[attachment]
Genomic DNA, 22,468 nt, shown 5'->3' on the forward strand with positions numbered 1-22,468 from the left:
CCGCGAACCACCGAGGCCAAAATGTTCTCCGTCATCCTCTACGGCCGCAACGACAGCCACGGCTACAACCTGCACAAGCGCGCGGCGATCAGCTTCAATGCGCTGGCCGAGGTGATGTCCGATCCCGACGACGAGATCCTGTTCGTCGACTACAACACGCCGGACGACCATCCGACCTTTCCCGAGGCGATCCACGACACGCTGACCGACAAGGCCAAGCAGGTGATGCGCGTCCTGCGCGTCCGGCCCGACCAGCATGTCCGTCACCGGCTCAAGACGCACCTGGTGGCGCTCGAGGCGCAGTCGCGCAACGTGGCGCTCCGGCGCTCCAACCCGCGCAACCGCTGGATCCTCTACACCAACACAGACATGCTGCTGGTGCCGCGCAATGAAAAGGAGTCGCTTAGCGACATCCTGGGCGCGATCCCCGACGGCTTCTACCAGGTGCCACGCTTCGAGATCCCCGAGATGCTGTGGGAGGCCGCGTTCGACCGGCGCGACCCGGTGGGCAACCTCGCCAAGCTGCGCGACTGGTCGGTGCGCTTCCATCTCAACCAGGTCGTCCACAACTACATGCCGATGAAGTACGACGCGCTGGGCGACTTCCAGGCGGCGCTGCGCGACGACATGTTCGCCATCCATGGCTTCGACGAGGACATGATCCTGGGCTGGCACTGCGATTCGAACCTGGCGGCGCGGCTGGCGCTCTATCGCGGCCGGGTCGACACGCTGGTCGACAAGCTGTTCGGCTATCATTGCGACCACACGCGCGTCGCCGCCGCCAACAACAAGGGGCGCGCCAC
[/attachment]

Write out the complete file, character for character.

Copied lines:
Genomic DNA, 22,468 nt, shown 5'->3' on the forward strand with positions numbered 1-22,468 from the left:
CCGCGAACCACCGAGGCCAAAATGTTCTCCGTCATCCTCTACGGCCGCAACGACAGCCACGGCTACAACCTGCACAAGCGCGCGGCGATCAGCTTCAATGCGCTGGCCGAGGTGATGTCCGATCCCGACGACGAGATCCTGTTCGTCGACTACAACACGCCGGACGACCATCCGACCTTTCCCGAGGCGATCCACGACACGCTGACCGACAAGGCCAAGCAGGTGATGCGCGTCCTGCGCGTCCGGCCCGACCAGCATGTCCGTCACCGGCTCAAGACGCACCTGGTGGCGCTCGAGGCGCAGTCGCGCAACGTGGCGCTCCGGCGCTCCAACCCGCGCAACCGCTGGATCCTCTACACCAACACAGACATGCTGCTGGTGCCGCGCAATGAAAAGGAGTCGCTTAGCGACATCCTGGGCGCGATCCCCGACGGCTTCTACCAGGTGCCACGCTTCGAGATCCCCGAGATGCTGTGGGAGGCCGCGTTCGACCGGCGCGACCCGGTGGGCAACCTCGCCAAGCTGCGCGACTGGTCGGTGCGCTTCCATCTCAACCAGGTCGTCCACAACTACATGCCGATGAAGTACGACGCGCTGGGCGACTTCCAGGCGGCGCTGCGCGACGACATGTTCGCCATCCATGGCTTCGACGAGGACATGATCCTGGGCTGGCACTGCGATTCGAACCTGGCGGCGCGGCTGGCGCTCTATCGCGGCCGGGTCGACACGCTGGTCGACAAGCTGTTCGGCTATCATTGCGACCACACGCGCGTCGCCGCCGCCAACAACAAGGGGCGCGCCAC